The DNS set-up and look-up process are the same as in the basic DNS routing scenario, so implementation is straightforward. The difference is in how the NS1 platform leverages real time information gathered from the internet and from the CDNs to deliver a better end user experience.
Pulsar is the real time traffic management engine in the NS1 platform that takes multi-CDN performance to the next level. Pulsar is a real user metric (RUM) based system that aggregates network performance data from millions of users in order to constantly track which CDNs are performing best in which regions at any point in time. Pulsar is aware of which CDNs are experiencing timeouts and slowdowns - and where users are affected, and can route users to a better performing one. Pulsar is part of NS1's Managed DNS Filter Chain, so it is easy to combine Pulsar criteria with geographic, weighting and sticky rules for multi-CDN traffic steering.
Pulsar criteria include network latency and CDN availability. The data is highly granular, so Pulsar is aware of issues that may be confined to only a small geographic area, subnet or ASN. This attribute of Pulsar makes it especially useful and effective because it can correct for performance issues affecting only one particular area or ASN without changing CDN routing decisions for users elsewhere.
A user requests www.example.com. A DNS lookup takes place.
The DNS records for example.com are managed by NS1. It accepts the user requests and decides which CDN the user should be routed to based on:
Geography assigns users to CDNs based on region
Network latency latency from the requesting users location and ASN to the different CDNS.
CDN availability - success rate responding to requests coming from the users's location and ASN.
Cost and Business Logic you can feed real time cost and usage metrics into NS1, to balance performance against cost, avoid CDN overages and meet contract commitments
NS1 DNS chooses the optimal CDN CNAME and returns it to the resolver. The resolver resolves the CNAME and directs the user to the correct CDN.
State of the art traffic routing ensuring optimal cost/performance ratio
More granular control over traffic routing
Easy to implement traffic routing logic - no programming or scripting needed
No third party add-on - it is integrated with the DNS
Compatible with NS1 DNS redundancy
Any multi-CDN strategy involves the complexity of coordinating hosted content with more than one CDN.
DNS entries for different hostnames are manually pointed to a specific CDN. For example, you can point video.example.com to a specialist video streaming CDN, and image.example.com to a static media CDN. If one of these CDNs goes down, you manually change the DNS records to point to an alternative CDN.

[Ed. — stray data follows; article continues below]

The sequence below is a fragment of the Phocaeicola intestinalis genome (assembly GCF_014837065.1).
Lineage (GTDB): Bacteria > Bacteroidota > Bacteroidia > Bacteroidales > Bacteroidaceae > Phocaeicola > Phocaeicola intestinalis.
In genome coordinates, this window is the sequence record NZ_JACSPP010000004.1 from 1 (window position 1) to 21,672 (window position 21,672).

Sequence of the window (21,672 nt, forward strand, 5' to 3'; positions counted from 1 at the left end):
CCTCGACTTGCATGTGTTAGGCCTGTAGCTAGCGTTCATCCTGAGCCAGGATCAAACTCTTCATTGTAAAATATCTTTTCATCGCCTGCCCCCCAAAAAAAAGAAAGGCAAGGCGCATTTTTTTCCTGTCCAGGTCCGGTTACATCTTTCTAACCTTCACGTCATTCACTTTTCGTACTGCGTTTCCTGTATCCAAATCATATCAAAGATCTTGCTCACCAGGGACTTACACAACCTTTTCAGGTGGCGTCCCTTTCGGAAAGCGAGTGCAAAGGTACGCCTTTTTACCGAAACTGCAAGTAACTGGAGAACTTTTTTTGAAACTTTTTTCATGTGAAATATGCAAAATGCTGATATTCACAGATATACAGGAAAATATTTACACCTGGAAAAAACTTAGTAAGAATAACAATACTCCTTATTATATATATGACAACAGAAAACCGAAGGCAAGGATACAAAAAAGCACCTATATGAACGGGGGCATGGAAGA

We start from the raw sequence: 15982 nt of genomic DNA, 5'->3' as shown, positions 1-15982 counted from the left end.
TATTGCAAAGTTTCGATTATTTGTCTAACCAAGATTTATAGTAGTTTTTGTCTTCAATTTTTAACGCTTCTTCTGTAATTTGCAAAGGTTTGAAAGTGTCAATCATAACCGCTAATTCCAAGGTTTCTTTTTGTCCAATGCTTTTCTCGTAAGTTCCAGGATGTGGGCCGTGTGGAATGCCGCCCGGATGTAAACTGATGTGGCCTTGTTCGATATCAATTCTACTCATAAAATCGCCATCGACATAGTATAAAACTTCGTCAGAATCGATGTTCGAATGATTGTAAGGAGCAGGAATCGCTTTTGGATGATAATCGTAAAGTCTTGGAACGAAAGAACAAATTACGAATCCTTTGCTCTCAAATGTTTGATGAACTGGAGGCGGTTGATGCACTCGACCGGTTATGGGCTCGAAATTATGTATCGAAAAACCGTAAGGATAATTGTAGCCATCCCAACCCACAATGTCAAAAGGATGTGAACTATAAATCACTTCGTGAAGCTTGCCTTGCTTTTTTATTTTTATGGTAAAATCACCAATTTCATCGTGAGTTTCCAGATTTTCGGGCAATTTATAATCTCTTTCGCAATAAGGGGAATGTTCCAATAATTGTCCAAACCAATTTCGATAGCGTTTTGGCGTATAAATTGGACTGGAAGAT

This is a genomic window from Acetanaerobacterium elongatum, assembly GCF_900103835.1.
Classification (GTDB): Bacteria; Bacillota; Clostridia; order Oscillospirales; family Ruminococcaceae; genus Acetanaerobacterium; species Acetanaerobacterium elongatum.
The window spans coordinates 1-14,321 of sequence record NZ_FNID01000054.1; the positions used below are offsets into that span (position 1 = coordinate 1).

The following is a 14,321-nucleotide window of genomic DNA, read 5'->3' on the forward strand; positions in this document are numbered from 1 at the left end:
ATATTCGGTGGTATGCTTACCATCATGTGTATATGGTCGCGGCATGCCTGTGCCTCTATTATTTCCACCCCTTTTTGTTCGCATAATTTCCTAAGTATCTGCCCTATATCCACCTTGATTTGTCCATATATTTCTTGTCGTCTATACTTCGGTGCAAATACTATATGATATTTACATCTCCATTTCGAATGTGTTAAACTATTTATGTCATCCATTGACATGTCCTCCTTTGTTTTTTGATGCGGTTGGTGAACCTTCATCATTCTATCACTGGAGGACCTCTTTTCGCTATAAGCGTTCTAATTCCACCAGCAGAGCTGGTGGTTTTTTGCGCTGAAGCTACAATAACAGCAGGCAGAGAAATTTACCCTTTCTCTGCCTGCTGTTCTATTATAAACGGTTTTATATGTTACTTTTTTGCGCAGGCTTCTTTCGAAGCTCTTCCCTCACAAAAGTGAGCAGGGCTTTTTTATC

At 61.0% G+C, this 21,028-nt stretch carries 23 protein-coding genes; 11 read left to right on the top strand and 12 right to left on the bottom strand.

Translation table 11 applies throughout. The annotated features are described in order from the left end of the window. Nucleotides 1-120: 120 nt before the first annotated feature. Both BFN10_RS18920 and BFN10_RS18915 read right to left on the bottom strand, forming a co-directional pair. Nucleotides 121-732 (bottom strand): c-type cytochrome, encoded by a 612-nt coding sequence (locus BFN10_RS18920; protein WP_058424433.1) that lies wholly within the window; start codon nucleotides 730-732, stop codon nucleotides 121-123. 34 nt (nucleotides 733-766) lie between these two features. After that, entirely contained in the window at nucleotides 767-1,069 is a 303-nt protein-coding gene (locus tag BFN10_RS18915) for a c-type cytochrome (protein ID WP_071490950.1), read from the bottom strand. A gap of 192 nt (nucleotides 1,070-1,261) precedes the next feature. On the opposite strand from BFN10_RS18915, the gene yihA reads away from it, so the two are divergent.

You can define load balancing rules to allocate traffic between CDNs based on your business requirements. In combination with sticky routing rules, you can also improve cache hit ratios while dividing traffic across CDNs.
Enterprises often find it beneficial to host content with regionally based CDN providers. There are often cost and performance benefits, and benefits of having in-region CDN diversity. NS1 makes it easy to implement a traffic management strategy that supports this. Our geofencing capability ensures regional providers only receive traffic from users located in the region. This can be used in combination with weighted load balancing between more than one in-region CDN with sticky routing to improve cache hit ratios. These techniques make it easy to use regional CDN providers in combination with global providers to deliver excellent user experience, everywhere.
NS1 is the best choice for organizations implementing multi-CDN. Its combination of simplicity and ease of use with flexible and powerful DNS traffic management enable our customers to achieve significant performance gains and cost reductions.
NS1 maintains 28 high capacity POPs with direct access to Tier 1 Internet Service Providers, using Anycast to direct users to the DNS server that provides the fastest response.
NS1’s Pulsar technology uses Real User Monitoring to measure actual performance experienced in real time for each CDN. Based on this data, it can dynamically route each user to the CDN likely to provide them with the best experience.
NS1 uses state of the art geo-IP location targeting to identify where end users are located, and can route users to CDN or self-hosted resources based on geographical rules.
NS1 lets you control how users are routed to different CDNs within a familiar DNS administration interface. No need to learn a new system or write code to control routing parameters. NS1 provides an intuitive set of drag-and-drop filters you can easily use to implement the multi-CDN traffic management logic that is best for your business.
NS1 connects to each CDN via an open API, to see if resources are available, their current bandwidth and network latency. It uses this data to route users to the CDN that provides the best experience, based on real end-user measurements from their location.